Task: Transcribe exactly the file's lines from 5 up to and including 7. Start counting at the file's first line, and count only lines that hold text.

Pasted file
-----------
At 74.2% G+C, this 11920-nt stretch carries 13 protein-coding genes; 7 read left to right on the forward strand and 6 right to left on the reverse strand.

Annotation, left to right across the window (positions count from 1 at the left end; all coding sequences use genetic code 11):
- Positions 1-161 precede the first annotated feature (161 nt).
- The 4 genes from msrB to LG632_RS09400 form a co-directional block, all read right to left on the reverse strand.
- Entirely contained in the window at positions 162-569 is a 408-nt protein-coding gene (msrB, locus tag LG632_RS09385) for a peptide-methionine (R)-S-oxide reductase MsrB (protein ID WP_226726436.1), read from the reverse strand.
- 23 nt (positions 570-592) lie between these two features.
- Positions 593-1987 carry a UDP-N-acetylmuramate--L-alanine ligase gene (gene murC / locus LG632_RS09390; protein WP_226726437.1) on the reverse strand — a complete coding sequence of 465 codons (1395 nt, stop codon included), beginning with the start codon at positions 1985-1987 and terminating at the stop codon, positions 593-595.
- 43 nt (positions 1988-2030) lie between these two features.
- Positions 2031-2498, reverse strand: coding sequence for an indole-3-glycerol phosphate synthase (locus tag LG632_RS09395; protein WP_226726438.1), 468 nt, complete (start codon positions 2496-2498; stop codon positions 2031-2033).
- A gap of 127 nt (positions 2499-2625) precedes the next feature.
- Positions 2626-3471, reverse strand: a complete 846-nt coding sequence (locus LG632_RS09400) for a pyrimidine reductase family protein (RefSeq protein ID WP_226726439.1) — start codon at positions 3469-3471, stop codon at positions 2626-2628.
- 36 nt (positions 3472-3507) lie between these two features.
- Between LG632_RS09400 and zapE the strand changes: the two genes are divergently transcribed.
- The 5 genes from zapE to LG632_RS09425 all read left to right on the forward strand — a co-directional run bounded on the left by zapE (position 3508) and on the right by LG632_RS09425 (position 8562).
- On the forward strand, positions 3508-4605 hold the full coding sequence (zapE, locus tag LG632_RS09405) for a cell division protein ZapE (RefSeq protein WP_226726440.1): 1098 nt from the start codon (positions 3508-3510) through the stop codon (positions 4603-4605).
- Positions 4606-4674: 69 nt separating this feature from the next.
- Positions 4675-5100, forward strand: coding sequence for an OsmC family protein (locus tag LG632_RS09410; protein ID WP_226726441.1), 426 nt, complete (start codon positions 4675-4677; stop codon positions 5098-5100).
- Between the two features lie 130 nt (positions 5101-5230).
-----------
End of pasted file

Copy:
- Entirely contained in the window at positions 162-569 is a 408-nt protein-coding gene (msrB, locus tag LG632_RS09385) for a peptide-methionine (R)-S-oxide reductase MsrB (protein ID WP_226726436.1), read from the reverse strand.
- 23 nt (positions 570-592) lie between these two features.
- Positions 593-1987 carry a UDP-N-acetylmuramate--L-alanine ligase gene (gene murC / locus LG632_RS09390; protein WP_226726437.1) on the reverse strand — a complete coding sequence of 465 codons (1395 nt, stop codon included), beginning with the start codon at positions 1985-1987 and terminating at the stop codon, positions 593-595.